One of the problems with Dropbox and indeed all cloud storage is the way they have implemented how you view your cloud storage on your local drive. If you want to access your cloud file system in your local file management tool, you literally need to have it stored on your drive, which really defeats the idea of having cloud storage in the first place — especially on devices with smaller hard drives.
Alternatively, you could open Dropbox .com and navigate to your files in a separate interface, an approach just about everyone dislikes.
Dropbox wants to change that.
Today at the Dropbox Open conference in London, the company announced Project Infinite with the goal of giving business customers local access to files no matter where they live — in the cloud, on network drives or local drives. In practice, this means when you open Windows Explorer or OSX Finder, you will have access to all of your Dropbox files without having to store them on your drive.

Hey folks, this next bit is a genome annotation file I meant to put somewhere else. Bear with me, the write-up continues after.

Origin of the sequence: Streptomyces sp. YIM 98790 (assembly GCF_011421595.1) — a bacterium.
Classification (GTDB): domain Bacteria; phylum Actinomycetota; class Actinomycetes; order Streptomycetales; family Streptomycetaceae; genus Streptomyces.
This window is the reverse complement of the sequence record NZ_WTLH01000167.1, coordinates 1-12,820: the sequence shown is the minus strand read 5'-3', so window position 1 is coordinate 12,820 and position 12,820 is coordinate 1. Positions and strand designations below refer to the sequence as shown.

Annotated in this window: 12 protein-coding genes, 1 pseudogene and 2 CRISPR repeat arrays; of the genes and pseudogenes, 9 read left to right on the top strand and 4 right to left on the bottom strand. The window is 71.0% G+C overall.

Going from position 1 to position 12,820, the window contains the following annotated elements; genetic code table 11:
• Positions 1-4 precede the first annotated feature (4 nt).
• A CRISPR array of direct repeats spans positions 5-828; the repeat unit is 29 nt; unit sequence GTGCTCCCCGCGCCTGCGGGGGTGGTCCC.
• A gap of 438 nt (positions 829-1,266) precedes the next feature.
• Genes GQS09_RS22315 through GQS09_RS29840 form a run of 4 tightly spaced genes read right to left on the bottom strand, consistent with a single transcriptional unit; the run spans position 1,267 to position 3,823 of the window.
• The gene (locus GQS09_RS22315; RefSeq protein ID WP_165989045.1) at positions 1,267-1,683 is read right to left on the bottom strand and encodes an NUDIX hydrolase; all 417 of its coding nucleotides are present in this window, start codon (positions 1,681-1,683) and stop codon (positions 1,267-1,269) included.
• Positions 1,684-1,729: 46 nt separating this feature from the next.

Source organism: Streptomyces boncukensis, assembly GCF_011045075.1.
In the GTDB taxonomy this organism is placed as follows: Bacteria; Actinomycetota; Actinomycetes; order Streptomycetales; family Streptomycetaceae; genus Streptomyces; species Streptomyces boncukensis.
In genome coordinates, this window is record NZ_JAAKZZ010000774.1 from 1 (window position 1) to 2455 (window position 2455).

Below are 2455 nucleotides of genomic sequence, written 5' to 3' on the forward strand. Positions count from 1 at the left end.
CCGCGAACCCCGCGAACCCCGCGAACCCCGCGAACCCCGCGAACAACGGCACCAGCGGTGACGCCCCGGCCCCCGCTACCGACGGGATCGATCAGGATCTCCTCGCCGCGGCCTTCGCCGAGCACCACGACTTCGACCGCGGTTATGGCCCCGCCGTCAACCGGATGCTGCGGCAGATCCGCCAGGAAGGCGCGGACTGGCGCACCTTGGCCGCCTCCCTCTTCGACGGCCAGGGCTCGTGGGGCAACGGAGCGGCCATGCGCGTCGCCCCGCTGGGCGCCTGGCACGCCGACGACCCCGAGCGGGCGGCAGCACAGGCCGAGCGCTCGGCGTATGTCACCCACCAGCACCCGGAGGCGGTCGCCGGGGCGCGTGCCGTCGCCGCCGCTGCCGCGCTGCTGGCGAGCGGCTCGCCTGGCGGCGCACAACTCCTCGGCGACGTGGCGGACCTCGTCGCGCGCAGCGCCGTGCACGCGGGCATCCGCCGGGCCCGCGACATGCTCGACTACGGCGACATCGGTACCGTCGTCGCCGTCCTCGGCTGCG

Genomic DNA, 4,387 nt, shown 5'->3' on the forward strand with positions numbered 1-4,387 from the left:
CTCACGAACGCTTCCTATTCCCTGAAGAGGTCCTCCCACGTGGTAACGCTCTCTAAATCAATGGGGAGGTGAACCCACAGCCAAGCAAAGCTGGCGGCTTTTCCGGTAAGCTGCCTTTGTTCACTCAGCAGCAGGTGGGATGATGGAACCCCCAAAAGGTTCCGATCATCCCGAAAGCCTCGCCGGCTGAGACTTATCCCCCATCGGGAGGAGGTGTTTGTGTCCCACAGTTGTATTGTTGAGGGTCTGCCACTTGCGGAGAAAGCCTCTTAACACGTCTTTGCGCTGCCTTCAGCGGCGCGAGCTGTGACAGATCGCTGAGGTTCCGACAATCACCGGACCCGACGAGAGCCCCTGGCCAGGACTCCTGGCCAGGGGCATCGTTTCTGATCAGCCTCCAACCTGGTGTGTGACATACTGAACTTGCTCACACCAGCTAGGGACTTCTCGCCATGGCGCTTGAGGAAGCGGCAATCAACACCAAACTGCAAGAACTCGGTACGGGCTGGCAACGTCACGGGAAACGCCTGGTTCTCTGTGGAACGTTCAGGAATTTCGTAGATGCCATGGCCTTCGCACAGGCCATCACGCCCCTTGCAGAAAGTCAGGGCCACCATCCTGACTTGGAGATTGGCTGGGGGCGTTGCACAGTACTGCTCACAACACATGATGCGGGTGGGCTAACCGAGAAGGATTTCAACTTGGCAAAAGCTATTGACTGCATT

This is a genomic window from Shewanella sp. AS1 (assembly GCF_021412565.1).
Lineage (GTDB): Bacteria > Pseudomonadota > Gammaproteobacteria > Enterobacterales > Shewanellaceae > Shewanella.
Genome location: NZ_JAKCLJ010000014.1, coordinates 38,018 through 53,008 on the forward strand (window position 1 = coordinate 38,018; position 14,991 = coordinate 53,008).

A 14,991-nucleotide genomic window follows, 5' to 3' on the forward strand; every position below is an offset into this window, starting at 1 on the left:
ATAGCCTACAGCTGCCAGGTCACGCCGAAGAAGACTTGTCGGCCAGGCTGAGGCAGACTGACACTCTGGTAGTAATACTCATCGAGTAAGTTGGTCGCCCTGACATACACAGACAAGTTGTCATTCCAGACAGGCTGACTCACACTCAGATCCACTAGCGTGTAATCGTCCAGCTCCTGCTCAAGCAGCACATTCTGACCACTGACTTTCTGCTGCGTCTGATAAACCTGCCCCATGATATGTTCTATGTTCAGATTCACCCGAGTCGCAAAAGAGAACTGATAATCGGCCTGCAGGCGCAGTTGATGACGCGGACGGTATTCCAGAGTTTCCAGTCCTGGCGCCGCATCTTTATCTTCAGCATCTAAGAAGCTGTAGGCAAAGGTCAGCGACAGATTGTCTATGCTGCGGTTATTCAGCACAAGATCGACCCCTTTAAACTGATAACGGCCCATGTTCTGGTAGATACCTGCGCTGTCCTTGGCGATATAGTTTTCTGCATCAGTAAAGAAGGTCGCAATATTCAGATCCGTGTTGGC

With the Infinite Drive, you have visibility across the entire system, but the files can live in the cloud as designated by a cloud icon next to the file, or on your hard drive with a cloud backup as designated by a green check mark. This enables you to manage your cloud files as though they were local, but they’re not taking up space on your drive — and that’s a huge difference.
Project Infinite isn’t really infinite, but it does provide a seamless layer between your physical drive and your cloud storage in Dropbox. It means if you have a huge amount of content that would normally overwhelm your hard drive, you have the option of leaving a file or set of files and folders in place in the cloud or only downloading the ones you need. Yet you have everything together in a unified folder system, regardless of where it’s stored — locally or in Dropbox.
Dropbox was simply announcing a preview of Project Infinite today without giving any indication of when this would be available, so if like me this sounded pretty good to you, you’ll have to wait. As such, there was no mention of pricing or availability or if it would eventually be available for consumers or just business customers.
We’ll just have to wait for GA for more definitive answers to those questions. In the meantime, Dropbox has solved a big cloud storage problem, and it’s about time.